Patten S.A.,University of Montréal |
Margaritte-Jeannin P.,University Paris Diderot |
Bernard J.-C.,Croix Rouge Francaise |
Alix E.,Genetics Service |
And 24 more authors.
Journal of Clinical Investigation | Year: 2015
Idiopathic scoliosis (IS) is a spine deformity that affects approximately 3% of the population. The underlying causes of IS are not well understood, although there is clear evidence that there is a genetic component to the disease. Genetic mapping studies suggest high genetic heterogeneity, but no IS disease-causing gene has yet been identified. Here, genetic linkage analyses combined with exome sequencing identified a rare missense variant (p.A446T) in the centriolar protein gene POC5 that cosegregated with the disease in a large family with multiple members affected with IS. Subsequently, the p.A446T variant was found in an additional set of families with IS and in an additional 3 cases of IS. Moreover, POC5 variant p.A455P was present and linked to IS in one family and another rare POC5 variant (p.A429V) was identified in an additional 5 cases of IS. In a zebrafish model, expression of any of the 3 human IS-associated POC5 variant mRNAs resulted in spine deformity, without affecting other skeletal structures. Together, these findings indicate that mutations in the POC5 gene contribute to the occurrence of IS.
Lefebvre M.,University of Burgundy |
Sanlaville D.,Genetics Service |
Marle N.,University of Burgundy |
Thauvin-Robinet C.,University of Burgundy |
And 51 more authors.
Clinical Genetics | Year: 2016
Microarray-based comparative genomic hybridization (aCGH) is commonly used in diagnosing patients with intellectual disability (ID) with or without congenital malformation. Because aCGH interrogates with the whole genome, there is a risk of being confronted with incidental findings (IF). In order to anticipate the ethical issues of IF with the generalization of new genome-wide analysis technologies, we questioned French clinicians and cytogeneticists about the situations they have faced regarding IF from aCGH. Sixty-five IF were reported. Forty corresponded to autosomal dominant diseases with incomplete penetrance, 7 to autosomal dominant diseases with complete penetrance, 14 to X-linked diseases, and 4 were heterozygotes for autosomal recessive diseases with a high prevalence of heterozygotes in the population. Therapeutic/preventive measures or genetic counselling could be argued for all cases except four. These four IF were intentionally not returned to the patients. Clinicians reported difficulties in returning the results in 29% of the cases, mainly when the question of IF had not been anticipated. Indeed, at the time of the investigation, only 48% of the clinicians used consents mentioning the risk of IF. With the emergence of new technologies, there is a need to report such national experiences; they show the importance of pre-test information on IF. © 2016 John Wiley & Sons A/S.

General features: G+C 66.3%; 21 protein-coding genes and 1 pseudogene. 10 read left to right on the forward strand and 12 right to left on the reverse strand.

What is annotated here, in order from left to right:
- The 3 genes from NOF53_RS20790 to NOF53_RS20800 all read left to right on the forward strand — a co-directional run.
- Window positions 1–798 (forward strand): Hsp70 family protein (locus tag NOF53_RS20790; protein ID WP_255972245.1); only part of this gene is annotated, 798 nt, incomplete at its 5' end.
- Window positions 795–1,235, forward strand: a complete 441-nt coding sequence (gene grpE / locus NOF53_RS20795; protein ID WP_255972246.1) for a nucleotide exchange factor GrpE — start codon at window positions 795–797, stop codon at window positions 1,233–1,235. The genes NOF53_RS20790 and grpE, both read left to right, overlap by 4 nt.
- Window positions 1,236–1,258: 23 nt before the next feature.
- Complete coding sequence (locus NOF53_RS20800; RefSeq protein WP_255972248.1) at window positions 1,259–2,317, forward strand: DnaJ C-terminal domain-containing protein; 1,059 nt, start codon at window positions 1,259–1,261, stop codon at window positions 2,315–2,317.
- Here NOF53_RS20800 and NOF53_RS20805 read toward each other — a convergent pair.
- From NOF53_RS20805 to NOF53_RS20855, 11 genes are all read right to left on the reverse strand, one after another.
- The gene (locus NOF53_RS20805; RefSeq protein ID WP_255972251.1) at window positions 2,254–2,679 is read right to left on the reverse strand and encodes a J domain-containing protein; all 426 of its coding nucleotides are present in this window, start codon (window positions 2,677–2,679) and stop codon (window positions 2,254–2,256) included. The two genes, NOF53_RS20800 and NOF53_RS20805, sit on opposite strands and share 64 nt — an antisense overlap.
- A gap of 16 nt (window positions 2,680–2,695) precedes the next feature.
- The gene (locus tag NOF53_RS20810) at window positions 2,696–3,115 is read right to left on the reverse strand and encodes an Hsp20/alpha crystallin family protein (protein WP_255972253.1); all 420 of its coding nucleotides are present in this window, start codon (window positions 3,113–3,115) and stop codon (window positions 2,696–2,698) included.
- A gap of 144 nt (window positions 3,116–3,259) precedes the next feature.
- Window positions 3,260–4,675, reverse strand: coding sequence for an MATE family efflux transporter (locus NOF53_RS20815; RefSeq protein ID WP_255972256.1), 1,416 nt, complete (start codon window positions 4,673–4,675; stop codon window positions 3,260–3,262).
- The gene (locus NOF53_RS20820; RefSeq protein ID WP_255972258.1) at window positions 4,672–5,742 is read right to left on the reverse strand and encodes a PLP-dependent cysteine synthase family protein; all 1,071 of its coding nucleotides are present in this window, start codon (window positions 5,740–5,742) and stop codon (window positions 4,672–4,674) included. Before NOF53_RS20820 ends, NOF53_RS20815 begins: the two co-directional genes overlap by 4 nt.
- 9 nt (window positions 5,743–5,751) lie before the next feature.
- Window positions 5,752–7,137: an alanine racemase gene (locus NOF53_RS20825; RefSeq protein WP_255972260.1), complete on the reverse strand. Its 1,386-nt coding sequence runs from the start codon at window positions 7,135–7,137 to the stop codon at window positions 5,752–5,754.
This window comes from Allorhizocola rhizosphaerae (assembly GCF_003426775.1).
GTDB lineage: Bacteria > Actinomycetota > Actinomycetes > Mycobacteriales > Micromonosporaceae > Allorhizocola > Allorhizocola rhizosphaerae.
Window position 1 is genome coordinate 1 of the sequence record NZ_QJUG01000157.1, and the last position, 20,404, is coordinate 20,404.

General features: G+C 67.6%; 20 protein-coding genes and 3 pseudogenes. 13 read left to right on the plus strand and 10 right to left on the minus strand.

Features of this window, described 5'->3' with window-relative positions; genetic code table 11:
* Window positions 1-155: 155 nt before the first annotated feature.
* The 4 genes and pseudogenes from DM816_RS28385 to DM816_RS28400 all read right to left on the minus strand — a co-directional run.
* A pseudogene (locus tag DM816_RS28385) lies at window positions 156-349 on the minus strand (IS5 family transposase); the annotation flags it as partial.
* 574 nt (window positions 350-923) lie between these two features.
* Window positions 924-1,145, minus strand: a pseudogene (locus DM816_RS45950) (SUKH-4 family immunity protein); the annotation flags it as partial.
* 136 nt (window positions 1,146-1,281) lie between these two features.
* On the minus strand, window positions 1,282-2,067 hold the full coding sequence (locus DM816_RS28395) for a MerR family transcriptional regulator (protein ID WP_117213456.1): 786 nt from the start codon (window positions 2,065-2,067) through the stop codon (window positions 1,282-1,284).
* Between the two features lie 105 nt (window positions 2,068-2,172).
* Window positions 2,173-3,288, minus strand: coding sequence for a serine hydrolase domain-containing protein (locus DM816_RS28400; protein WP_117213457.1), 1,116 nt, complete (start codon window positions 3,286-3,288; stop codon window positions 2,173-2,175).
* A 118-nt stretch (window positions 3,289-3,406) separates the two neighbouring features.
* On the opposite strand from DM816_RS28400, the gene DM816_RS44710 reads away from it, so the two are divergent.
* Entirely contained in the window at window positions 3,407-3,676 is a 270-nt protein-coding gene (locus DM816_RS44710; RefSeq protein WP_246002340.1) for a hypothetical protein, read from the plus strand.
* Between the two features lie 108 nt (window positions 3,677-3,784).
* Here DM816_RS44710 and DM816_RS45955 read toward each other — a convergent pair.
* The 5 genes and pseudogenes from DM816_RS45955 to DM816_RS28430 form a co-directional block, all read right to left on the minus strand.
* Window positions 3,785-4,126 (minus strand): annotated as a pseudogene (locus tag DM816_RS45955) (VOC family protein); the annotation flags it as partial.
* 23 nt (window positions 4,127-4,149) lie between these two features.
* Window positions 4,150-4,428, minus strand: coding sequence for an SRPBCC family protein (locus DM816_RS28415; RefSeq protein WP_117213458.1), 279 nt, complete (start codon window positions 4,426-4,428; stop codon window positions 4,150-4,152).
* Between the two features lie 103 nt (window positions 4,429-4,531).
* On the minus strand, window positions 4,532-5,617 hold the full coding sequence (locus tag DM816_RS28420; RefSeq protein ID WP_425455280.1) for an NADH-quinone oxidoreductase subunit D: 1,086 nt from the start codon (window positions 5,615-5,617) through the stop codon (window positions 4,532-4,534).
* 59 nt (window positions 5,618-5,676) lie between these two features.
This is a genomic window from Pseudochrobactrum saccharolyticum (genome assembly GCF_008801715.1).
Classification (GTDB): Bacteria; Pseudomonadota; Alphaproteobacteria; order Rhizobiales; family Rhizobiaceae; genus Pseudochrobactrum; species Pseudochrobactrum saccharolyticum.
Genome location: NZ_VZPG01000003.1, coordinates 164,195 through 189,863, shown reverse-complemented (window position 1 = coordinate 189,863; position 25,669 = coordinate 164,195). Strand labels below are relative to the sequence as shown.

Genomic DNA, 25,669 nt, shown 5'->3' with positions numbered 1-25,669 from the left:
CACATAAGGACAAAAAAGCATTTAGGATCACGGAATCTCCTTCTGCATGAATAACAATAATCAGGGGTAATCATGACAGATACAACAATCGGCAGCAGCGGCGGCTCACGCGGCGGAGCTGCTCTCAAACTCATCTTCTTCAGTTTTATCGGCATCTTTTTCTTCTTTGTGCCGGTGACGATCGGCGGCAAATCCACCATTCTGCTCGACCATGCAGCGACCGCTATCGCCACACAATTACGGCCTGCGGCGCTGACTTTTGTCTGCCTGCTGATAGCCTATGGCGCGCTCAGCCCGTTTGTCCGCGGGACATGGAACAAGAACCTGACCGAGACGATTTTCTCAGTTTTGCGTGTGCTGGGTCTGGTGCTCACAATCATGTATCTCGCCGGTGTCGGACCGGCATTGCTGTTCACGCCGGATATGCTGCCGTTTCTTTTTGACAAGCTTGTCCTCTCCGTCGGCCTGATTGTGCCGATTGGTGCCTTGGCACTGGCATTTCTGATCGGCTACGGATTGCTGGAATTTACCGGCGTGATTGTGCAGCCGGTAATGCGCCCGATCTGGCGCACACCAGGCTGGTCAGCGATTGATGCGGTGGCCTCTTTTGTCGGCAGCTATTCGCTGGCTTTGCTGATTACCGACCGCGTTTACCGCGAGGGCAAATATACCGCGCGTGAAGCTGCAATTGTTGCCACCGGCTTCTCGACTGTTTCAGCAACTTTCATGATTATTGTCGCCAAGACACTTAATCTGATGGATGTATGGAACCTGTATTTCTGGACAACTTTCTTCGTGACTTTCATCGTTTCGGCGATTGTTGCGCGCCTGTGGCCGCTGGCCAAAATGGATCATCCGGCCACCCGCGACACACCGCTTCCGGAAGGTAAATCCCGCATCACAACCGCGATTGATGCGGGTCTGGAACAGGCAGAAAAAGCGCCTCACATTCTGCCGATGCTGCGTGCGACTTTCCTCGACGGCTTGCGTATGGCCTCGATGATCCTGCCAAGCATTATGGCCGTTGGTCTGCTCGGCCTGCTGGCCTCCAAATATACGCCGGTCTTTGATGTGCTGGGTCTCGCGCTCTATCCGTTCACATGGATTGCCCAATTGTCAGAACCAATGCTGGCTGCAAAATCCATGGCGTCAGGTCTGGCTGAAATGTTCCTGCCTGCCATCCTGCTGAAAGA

Bustamante-Aragones A.,Genetics Service |
Rodriguez de Alba M.,Genetics Service |
Perlado S.,Genetics Service |
Trujillo-Tiebas M.J.,Genetics Service |
And 4 more authors.
Gene | Year: 2012
Prenatal diagnosis (PD) is available for pregnancies at risk of monogenic disorders. However, PD requires the use of invasive obstetric techniques for fetal-sample collection and therefore, involves a risk of fetal loss. Circulating fetal DNA in the maternal bloodstream is being used to perform non-invasive prenatal diagnosis (NIPD). NIPD is a challenging discipline because of the biological features of the maternal blood sample. Maternal blood is an unequal mixture of small (and fragmented) amounts of fetal DNA within a wide background of maternal DNA. For this reason, initial NIPD studies have been based on the analysis of specific paternally inherited fetal tracts not present in the maternal genome so as to ensure their fetal origin. Following this strategy, different NIPD studies have been carried out, such as fetal-sex assessment for pregnancies at risk of X-linked disorders, RhD determination, and analysis of single-gene disorders with a paternal origin. The study of the paternal mutation can be used for fetal diagnosis of dominant disorders or to more accurately assess the risk of an affected child in case of recessive diseases. Huntington's disease, cystic fibrosis, or achondroplasia are some examples of diseases studied using NIPD. New technologies are opening NIPD to the analysis of maternally inherited fetal tracts. NIPD of trisomy 21 is the latest study derived from the use of next-generation sequencing (NGS). © 2012 Elsevier B.V.
PubMed | Assisted Reproduction Unit and Genetics Service
Type: Journal Article | Journal: Journal of clinical medicine | Year: 2015
Prenatal diagnosis (PD) is recommended in pregnancies after a Preimplantation Genetic Diagnosis (PGD). However, conventional PD entails a risk of fetal loss which makes PGD patients reluctant to undergo obstetric invasive procedures. The presence of circulating fetal DNA in maternal blood allows performing a non-invasive prenatal diagnosis (NIPD) without risk for the pregnancy outcome. This work shows the introduction of NIPD for confirmation of PGD results in eight pregnancies. In those pregnancies referred to PGD for an X-linked disorder (six out of eight), fetal sex determination in maternal blood was performed to confirm fetal sex. One pregnancy referred to PGD for Marfan syndrome and one referred for Huntington disease (HD) were also analyzed. In seven out of eight cases, PGD results were confirmed by NIPD in maternal blood. No results were obtained in the HD pregnancy. NIPD in PGD pregnancies can be a reliable alternative for couples that after a long process feel reluctant to undergo PD due to the risk of pregnancy loss.